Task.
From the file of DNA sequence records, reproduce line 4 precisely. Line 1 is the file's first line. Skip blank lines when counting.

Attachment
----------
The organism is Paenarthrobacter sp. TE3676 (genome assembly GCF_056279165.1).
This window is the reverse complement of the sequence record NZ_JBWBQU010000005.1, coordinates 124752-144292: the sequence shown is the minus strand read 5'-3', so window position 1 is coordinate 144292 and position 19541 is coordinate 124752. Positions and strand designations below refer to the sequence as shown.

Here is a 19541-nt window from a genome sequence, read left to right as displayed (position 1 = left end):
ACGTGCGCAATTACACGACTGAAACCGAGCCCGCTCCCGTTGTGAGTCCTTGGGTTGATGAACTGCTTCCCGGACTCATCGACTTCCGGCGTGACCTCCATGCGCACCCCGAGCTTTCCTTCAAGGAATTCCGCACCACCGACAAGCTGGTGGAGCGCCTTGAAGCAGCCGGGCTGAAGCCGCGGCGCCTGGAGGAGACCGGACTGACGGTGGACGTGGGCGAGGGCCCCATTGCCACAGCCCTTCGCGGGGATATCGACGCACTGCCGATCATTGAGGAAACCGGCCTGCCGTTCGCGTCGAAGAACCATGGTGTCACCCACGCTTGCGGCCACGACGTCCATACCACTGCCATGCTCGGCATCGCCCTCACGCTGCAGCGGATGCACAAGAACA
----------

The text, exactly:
ACGTGCGCAATTACACGACTGAAACCGAGCCCGCTCCCGTTGTGAGTCCTTGGGTTGATGAACTGCTTCCCGGACTCATCGACTTCCGGCGTGACCTCCATGCGCACCCCGAGCTTTCCTTCAAGGAATTCCGCACCACCGACAAGCTGGTGGAGCGCCTTGAAGCAGCCGGGCTGAAGCCGCGGCGCCTGGAGGAGACCGGACTGACGGTGGACGTGGGCGAGGGCCCCATTGCCACAGCCCTTCGCGGGGATATCGACGCACTGCCGATCATTGAGGAAACCGGCCTGCCGTTCGCGTCGAAGAACCATGGTGTCACCCACGCTTGCGGCCACGACGTCCATACCACTGCCATGCTCGGCATCGCCCTCACGCTGCAGCGGATGCACAAGAACA